Virginia Governor Glenn Youngkin spoke with Maria Bartiromo in her show, "Mornings With Maria Bartiromo," on Tuesday and highlighted the critical need to secure supply chains with Asian countries for economic and national security futures. He emphasized the threat of China's domination and underscored the importance of robust supply chains to counter China's economic coercion. During his recent trade trip to Asia, Youngkin focused on securing supply chains and bringing them to Virginia.
MARIA BARTIROMO: And joining me right now to talk more about that in this exclusive interview is Virginia Governor Glenn Youngkin. Governor, it's great to see you. Thank you so much for having me. It's fun to be with you this morning.
GLENN YOUNGKIN: Yes. Right back at you.
MARIA BARTIROMO: You just returned from an international trade trip. You visited Taiwan, Japan, South Korea, trying to strengthen our supply chain relationships that are not China-dependent. You just heard Michael McCall, chairman of the foreign affairs committee. Your thoughts on this issue.
GLENN YOUNGKIN: If China invades Taiwan, they can turn it all off on the world. Well, we know what China is trying to do, and that is to dominate the world. And they're going to use every arrow in their quiver, from surveillance balloons to TikTok, to intellectual property theft, to economic coercion, and to saber rattling, if not more.
We need to wake up and recognize that particularly in these most important sectors semiconductors, the supply chain for pharmaceuticals, supply chains for automotive, and for wind turbines, and for solar panels.
We have now decided, at least our President has, that he's going to drive us into these industries. We have to secure supply chains for these with our friends. And that's why when I was in Taiwan and Japan and Korea, this is what I was speaking with both their political leaders and their business leaders about bringing those supply chains not just to America but to Virginia.
Virginia has been number one in so many polls for business, and it's time for us to get some of these supply chains into the commonwealth. I was excited about what I heard, but I was also very, very comforted by the unity, the unity that political leaders and business leaders in these countries at risk because of the China threat, want to strengthen relationships in the US.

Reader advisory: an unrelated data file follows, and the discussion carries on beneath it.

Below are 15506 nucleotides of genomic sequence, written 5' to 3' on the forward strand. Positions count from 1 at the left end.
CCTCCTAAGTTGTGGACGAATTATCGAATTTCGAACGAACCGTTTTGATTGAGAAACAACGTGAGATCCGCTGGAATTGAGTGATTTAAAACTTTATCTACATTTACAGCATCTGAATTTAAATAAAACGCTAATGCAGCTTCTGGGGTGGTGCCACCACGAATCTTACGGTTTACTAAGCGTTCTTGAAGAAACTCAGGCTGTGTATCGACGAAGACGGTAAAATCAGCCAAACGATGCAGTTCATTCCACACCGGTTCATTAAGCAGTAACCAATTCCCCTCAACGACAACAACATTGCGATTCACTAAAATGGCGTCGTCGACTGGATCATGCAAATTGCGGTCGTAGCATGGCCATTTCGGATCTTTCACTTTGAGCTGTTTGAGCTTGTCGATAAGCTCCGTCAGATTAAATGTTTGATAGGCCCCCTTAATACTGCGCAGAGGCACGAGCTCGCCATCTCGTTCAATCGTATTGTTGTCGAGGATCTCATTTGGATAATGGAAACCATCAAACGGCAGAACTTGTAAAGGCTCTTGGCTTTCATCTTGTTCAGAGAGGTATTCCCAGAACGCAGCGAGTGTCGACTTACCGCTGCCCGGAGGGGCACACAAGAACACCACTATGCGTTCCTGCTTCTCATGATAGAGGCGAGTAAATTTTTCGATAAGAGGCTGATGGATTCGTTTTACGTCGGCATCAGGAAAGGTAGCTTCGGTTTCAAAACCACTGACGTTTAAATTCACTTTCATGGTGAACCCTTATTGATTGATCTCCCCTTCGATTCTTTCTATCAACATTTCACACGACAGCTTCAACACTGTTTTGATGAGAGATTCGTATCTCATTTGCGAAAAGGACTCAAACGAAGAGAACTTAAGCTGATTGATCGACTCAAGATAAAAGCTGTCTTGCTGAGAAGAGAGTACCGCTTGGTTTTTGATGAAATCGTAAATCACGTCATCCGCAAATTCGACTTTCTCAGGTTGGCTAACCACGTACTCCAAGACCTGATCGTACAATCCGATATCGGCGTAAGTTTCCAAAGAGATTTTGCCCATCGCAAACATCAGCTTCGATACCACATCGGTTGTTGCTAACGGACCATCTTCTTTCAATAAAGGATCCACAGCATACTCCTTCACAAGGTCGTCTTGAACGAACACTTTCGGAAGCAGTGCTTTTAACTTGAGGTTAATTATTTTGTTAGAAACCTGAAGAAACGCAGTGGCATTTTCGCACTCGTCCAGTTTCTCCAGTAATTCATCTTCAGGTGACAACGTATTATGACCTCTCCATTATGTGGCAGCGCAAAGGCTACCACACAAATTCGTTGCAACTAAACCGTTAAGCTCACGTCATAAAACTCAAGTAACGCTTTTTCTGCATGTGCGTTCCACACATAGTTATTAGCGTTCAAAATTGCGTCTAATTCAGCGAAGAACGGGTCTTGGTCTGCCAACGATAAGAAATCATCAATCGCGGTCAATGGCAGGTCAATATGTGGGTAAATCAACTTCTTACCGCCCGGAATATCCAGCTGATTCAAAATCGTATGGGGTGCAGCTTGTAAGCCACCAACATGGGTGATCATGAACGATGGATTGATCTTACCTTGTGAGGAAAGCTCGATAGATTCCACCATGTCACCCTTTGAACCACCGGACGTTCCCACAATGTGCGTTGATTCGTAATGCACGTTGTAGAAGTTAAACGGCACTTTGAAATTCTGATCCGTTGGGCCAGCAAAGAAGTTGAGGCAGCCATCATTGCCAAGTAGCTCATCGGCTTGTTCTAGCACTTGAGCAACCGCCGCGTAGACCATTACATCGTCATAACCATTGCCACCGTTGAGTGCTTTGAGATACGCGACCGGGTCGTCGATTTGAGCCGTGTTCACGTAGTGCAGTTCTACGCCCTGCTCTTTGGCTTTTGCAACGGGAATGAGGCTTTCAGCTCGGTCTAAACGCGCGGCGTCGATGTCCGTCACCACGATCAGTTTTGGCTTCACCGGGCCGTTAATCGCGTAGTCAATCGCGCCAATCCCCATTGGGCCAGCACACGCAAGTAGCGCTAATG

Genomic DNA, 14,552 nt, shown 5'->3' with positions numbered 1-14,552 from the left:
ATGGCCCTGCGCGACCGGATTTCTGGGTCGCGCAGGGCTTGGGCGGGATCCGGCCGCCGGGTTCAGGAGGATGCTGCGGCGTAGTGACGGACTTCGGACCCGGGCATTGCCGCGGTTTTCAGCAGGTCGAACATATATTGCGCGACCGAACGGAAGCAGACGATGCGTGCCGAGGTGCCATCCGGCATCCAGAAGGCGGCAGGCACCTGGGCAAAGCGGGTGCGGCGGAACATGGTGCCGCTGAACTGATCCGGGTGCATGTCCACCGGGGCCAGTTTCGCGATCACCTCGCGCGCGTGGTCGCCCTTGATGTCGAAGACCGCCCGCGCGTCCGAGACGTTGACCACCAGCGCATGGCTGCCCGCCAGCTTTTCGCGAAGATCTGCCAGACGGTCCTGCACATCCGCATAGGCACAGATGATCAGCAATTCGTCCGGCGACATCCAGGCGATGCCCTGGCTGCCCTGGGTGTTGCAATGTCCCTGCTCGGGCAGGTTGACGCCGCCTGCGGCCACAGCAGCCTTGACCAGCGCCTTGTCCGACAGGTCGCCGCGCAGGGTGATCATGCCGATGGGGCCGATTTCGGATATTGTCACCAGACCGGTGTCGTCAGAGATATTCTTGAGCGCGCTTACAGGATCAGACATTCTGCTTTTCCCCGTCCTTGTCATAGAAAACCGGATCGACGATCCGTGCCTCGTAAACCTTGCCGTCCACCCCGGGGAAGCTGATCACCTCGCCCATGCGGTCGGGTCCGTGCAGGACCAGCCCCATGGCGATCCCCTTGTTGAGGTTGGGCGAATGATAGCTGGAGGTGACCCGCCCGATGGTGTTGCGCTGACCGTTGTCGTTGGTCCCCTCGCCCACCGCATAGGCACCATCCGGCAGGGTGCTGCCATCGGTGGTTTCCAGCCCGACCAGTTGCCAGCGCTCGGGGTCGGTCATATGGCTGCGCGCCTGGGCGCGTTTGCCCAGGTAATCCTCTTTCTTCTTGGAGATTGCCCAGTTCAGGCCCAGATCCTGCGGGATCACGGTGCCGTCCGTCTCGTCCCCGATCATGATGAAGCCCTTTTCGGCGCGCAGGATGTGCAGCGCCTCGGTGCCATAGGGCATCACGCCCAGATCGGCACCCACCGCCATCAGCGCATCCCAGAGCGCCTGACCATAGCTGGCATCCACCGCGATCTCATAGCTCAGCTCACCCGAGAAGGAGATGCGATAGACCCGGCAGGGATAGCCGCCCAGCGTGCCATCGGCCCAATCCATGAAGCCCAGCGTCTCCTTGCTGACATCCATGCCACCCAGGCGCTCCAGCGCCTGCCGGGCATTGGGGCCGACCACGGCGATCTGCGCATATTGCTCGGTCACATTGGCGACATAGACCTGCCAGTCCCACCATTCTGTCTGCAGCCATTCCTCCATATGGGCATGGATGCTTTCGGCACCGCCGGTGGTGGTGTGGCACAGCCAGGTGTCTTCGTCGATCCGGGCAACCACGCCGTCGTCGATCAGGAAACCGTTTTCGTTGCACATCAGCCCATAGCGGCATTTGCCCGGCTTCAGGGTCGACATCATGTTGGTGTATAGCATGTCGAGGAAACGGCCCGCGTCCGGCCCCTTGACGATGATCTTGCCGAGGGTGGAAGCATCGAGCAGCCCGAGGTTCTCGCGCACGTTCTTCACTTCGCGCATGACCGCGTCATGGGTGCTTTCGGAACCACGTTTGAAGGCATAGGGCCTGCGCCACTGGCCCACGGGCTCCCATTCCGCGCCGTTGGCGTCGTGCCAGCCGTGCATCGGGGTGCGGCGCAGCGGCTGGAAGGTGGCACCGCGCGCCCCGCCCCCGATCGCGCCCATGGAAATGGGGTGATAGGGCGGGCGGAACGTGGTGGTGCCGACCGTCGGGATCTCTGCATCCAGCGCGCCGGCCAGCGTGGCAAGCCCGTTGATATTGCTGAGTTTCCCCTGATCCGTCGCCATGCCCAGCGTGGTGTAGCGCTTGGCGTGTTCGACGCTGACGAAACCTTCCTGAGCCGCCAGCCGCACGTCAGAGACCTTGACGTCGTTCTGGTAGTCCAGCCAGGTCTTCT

And make sure these supply chains are robust, and we have a shared economic future. Well, did you get a sense that those leaders in those countries understand the threat of communist China? I mean, governors have stepped up.
MARIA BARTIROMO: You were among the first to come out publicly. We will not allow China to acquire land in Virginia. It's off-limits. CCP, what did you get from the leaders that you spoke with?
GLENN YOUNGKIN: There is no lack of clarity at the threat, and that's why they are moving so quickly. We see the Japanese Prime Minister doubling their national defense budget. We see that all of a sudden, the Korean leaders are forming alliances with Japan and the Philippines and Australia and the United States in order to tighten these relationships.
And then finally, of course, in Taiwan, President Tsai got a steel back, and she is clear that she's not only working for their economic future but for their future. And it's these relationships that are so important to continue to foster and strengthen.
At the end of the day, the United States has to be strong here. And this is, I think, one of the biggest challenges that our allies have had is that the Biden administration has projected weakness. And as a result, they, in fact, don't quite know how they're going to react.
And this is why these economic ties, and particularly to bring the semiconductor supply chain, the pharmaceutical supply chain, the automotive supply chain into the United States. So it's trusted. I want it to come to Virginia, I think will be a great home to a lot of it.
But this is critical, not just for our economic future, but for our national security future.